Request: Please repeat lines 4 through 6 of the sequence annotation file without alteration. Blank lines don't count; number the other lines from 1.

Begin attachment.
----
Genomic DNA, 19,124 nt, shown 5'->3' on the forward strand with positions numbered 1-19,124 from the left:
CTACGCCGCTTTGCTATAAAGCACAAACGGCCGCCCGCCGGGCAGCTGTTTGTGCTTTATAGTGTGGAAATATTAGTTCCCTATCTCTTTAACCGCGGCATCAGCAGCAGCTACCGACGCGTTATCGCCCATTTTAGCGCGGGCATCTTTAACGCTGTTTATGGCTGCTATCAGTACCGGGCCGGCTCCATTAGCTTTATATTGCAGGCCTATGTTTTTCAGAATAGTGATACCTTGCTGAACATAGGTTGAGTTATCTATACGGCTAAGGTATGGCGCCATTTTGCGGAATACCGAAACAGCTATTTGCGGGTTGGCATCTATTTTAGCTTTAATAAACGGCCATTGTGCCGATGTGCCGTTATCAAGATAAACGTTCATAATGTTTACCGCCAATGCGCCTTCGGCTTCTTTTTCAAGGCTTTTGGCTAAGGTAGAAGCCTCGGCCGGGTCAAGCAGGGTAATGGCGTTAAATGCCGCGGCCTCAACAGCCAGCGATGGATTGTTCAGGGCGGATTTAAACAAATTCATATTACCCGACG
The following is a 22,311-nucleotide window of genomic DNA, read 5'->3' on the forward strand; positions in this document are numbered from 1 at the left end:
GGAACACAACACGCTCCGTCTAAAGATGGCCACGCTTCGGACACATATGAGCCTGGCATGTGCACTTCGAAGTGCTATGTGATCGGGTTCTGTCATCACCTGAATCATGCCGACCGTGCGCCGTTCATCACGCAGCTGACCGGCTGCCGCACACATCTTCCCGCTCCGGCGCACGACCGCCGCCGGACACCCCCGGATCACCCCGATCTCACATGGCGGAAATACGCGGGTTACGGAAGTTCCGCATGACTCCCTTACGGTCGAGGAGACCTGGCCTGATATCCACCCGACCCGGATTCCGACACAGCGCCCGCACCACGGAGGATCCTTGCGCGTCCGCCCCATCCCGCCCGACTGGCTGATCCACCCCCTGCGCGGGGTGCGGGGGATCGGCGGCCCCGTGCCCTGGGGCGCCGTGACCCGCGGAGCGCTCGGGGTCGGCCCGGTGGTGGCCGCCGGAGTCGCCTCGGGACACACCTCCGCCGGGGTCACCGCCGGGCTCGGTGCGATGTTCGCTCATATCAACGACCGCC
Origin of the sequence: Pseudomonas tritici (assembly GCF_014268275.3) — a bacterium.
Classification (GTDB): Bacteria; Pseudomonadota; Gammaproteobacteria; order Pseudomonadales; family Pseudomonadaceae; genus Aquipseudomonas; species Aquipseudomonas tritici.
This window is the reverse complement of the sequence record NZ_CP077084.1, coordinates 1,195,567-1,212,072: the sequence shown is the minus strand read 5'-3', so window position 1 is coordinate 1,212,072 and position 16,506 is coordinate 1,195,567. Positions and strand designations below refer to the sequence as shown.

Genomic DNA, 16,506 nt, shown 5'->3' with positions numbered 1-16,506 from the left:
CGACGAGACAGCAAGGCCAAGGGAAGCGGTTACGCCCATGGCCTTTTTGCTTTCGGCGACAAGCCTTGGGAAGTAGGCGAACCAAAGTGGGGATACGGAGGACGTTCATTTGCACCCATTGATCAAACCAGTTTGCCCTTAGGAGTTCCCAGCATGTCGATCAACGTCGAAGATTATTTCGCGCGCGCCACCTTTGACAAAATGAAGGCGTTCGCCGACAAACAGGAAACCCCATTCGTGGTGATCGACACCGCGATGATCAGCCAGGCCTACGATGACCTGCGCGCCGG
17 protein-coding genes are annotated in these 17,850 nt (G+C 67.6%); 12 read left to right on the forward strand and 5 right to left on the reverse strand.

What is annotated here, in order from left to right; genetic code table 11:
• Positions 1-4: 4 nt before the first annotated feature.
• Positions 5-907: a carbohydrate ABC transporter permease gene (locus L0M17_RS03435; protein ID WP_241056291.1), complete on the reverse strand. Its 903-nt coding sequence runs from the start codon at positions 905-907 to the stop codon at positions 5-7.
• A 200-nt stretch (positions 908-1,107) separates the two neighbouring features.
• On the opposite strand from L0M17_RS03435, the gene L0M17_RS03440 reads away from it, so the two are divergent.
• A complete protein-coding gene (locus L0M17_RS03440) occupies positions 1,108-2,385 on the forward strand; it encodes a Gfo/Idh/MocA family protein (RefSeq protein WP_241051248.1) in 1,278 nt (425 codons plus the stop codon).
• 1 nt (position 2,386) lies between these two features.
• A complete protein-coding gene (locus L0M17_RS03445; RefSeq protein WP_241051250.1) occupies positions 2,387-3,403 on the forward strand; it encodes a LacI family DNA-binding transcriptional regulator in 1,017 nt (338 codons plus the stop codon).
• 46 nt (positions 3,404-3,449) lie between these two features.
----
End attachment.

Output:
GGAACACAACACGCTCCGTCTAAAGATGGCCACGCTTCGGACACATATGAGCCTGGCATGTGCACTTCGAAGTGCTATGTGATCGGGTTCTGTCATCACCTGAATCATGCCGACCGTGCGCCGTTCATCACGCAGCTGACCGGCTGCCGCACACATCTTCCCGCTCCGGCGCACGACCGCCGCCGGACACCCCCGGATCACCCCGATCTCACATGGCGGAAATACGCGGGTTACGGAAGTTCCGCATGACTCCCTTACGGTCGAGGAGACCTGGCCTGATATCCACCCGACCCGGATTCCGACACAGCGCCCGCACCACGGAGGATCCTTGCGCGTCCGCCCCATCCCGCCCGACTGGCTGATCCACCCCCTGCGCGGGGTGCGGGGGATCGGCGGCCCCGTGCCCTGGGGCGCCGTGACCCGCGGAGCGCTCGGGGTCGGCCCGGTGGTGGCCGCCGGAGTCGCCTCGGGACACACCTCCGCCGGGGTCACCGCCGGGCTCGGTGCGATGTTCGCTCATATCAACGACCGCC
Origin of the sequence: Pseudomonas tritici (assembly GCF_014268275.3) — a bacterium.
Classification (GTDB): Bacteria; Pseudomonadota; Gammaproteobacteria; order Pseudomonadales; family Pseudomonadaceae; genus Aquipseudomonas; species Aquipseudomonas tritici.